Edgardo Mortara with his mother and brother
At nightfall on Wednesday, June 23, 1858, a knock came on the door of Salomone and Marianna Mortara, Jewish residents of Bologna. Only the wife was at home with the children. It was the papal police force. “Your son Edgardo has been baptized,” announced Marshal Lucidi, “and I have been ordered to take him with me.”
A few years earlier, the Mortaras had left the duchy of Modena, then under the rule of the House of Austria-Este, and moved to Bologna, the second-largest city of the Papal States. There they joined a community of some two hundred Jewish people, mostly merchants, who had carved out a comfortable living for their families in that fat, erudite, and reddish city. Though the walls of the Jewish ghettos had come down by that time, certain regulations still separated Christians and Jews. One of these forbade Christians from being employed in Jewish households, precisely in order to prevent situations like the one in which the family now found itself. The Mortaras had ignored this regulation. When their infant son, Edgardo, fell ill and was judged to be beyond recovery by both doctors and parents, he was secretly baptized by his Catholic nanny, Anna Morisi.
The most addictively fascinating controversy now percolating through the American Catholic Internet has to do with the fate of a Jewish-born child seized from his family nearly 150 years ago. Last week, First Things published a book review essay by the Dominican priest Romanus Cessario, arguing that Pope Pius IX had acted correctly in forcibly separating the Jewish-born six-year-old Edgardo Mortara away from his parents in 1858. A Catholic caretaker secretly baptized the infant Mortara when he was dying and thought to be beyond recovery. Mortara survived his illness, and five years later, Pius IX, who was the head of state in the Mortara family’s Bologna, ordered that the boy be taken from his parents and made the pope’s personal ward in order to ensure that the now-Catholic child could be brought up in accordance with his religion. Mortara eventually became a Catholic priest, and died in 1940.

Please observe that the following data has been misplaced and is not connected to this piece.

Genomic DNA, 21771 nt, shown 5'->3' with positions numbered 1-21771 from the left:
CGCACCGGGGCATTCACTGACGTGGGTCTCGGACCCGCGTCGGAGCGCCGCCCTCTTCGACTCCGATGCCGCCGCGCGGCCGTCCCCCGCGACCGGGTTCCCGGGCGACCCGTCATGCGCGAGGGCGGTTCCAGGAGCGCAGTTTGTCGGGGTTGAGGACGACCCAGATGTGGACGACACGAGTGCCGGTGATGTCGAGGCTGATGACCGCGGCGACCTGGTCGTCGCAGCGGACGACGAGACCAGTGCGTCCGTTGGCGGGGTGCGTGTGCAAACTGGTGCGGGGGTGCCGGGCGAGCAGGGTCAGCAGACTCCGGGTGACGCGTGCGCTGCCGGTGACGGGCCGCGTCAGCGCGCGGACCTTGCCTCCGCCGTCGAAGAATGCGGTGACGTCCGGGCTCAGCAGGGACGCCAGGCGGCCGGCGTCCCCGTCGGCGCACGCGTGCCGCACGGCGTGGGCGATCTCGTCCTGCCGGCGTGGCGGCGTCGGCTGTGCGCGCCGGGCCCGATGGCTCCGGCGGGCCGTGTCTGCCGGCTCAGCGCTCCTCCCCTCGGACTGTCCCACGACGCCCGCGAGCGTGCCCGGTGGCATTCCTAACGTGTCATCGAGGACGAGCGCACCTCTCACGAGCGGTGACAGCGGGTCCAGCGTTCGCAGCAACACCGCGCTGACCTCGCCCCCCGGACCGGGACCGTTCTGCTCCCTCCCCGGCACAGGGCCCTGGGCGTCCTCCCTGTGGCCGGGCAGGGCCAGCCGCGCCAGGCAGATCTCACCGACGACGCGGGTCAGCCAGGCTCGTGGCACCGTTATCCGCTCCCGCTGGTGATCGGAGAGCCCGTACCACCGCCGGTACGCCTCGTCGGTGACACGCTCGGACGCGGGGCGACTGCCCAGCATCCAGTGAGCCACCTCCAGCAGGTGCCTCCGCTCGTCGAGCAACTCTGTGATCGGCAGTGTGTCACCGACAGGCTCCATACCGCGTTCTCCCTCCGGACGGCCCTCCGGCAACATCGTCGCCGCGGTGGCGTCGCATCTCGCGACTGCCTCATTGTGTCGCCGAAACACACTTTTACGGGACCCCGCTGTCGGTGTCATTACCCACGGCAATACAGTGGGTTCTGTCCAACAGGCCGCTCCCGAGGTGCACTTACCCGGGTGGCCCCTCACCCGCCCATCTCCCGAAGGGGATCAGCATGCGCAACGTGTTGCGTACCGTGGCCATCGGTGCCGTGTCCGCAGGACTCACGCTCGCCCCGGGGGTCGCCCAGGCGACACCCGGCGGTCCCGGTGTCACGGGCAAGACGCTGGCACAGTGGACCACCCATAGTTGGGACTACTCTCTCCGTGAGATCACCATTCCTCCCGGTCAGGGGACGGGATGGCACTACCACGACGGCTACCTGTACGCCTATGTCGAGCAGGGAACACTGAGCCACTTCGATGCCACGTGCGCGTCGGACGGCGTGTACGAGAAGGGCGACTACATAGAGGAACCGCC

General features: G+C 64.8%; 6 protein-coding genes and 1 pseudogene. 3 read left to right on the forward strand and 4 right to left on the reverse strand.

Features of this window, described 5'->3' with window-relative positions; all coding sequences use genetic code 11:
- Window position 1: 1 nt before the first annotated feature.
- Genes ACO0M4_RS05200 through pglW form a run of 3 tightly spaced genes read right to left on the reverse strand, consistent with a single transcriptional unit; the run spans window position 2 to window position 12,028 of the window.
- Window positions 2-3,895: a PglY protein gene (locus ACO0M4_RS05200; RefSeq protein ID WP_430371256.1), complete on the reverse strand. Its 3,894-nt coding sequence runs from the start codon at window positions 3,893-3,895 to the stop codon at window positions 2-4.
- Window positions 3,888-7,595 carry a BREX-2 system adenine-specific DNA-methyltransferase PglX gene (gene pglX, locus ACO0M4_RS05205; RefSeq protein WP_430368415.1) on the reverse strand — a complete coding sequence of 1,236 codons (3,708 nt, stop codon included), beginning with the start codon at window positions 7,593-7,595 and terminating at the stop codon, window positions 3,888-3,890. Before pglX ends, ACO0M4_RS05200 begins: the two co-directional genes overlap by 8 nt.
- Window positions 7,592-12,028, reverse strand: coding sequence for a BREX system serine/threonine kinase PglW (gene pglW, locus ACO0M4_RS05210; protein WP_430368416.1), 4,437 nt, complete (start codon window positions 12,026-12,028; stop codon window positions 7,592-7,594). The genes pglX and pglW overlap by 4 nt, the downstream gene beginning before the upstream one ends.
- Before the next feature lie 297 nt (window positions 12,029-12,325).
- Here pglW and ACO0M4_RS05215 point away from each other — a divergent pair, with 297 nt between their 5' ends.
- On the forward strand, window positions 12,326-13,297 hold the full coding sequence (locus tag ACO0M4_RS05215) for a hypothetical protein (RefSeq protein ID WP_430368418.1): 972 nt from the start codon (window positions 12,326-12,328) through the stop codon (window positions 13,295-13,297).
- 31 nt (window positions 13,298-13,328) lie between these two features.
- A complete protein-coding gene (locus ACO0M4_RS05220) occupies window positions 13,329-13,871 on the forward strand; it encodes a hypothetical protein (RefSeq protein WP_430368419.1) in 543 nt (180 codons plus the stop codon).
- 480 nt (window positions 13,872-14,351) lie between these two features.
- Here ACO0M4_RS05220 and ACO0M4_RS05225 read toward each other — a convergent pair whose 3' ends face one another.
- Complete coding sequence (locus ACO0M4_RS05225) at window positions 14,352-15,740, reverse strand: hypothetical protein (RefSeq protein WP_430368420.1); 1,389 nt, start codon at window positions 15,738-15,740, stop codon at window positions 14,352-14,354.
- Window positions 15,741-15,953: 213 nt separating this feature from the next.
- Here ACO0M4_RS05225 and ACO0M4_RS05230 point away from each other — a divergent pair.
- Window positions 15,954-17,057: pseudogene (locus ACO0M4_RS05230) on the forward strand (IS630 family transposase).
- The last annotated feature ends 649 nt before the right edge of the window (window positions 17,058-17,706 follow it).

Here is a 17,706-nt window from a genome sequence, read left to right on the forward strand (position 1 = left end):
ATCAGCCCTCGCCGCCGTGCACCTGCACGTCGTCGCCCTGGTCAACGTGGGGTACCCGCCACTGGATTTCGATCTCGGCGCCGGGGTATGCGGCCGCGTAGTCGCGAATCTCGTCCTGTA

I’m so weary of politics I welcome something, anything of substance to argue about and discuss. The hysterics at the reliably regressive Forward newspaper gave us this gem of a headline Catholic Magazine Justifies Kidnapping, Converting Jewish Baby. Although…
A lot of the opposition to Cessario, however, came from tradition-minded Christians. Joseph Shaw, a Catholic scholar and chairman of the Latin Mass Society, calls the Mortara case “one of the most indefensible actions by any Pope of modern times,” wryly observing that “the whole point of being Traditional Catholics is that we are not slaves of the daily thoughts and doings of Popes.” Cessario’s article also put a Catholic priest on record as defending the state-sanctioned separation of a halachically Jewish child from his own family, which was a source of queasiness for the American Conservative’s Rod Dreher, a non-Catholic who is nevertheless the author of traditionalist manifesto The Benedict Option. “This is monstrous,” Dreher wrote. “They stole a child from his mother and father! And here, in the 21st century, a priest defends it, saying it was for the child’s own good.”
Needless to say, therefore, I did not publish Romanus Cessario’s review of Edgardo Mortara’s memoir in order to rehabilitate Pius IX. Nor did I want to encourage Catholics to kidnap Jewish children who had been baptized in secret. Were such a result remotely likely in 2018, I would have killed the review with prejudice. My purpose in bringing this episode forward was to confront us with the daunting force of God’s irrevocable decrees.
That force is not always happy, at least as we count happiness in our finite, mortal frame. It drove Pius to his ill-considered decision. But even when we avoid his errors, we must face the implacable truth that God’s covenant with us establishes realities that we cannot redirect or reshape as we wish.
This does not mean indifference to the concerns of the other. Had I told the story of Mortara, I would have emphasized the fatal role secular power can play when put into the hands of ecclesiastical authorities. As John Paul II put it, the Church proposes; she never imposes. And I hope I would have given proper regard to the anguish of memory that weighs upon my Jewish friends.
Cessario proceeded otherwise. He emphasized the powerful logic of a Catholic belief in sacramental efficacy. He makes suspect moves. His defense of the theological cogency of Pius IX’s actions relies on the assumption that baptism creates a duty for the Church to educate a child, a duty that overrides the rights of parents. (Given this premise, one wonders why Pius did not remove children from nominally Catholic parents who failed to catechize their children. Was Edgardo targeted because he was Jewish, not simply because he was baptized?)
There is nothing like a good theological food fight.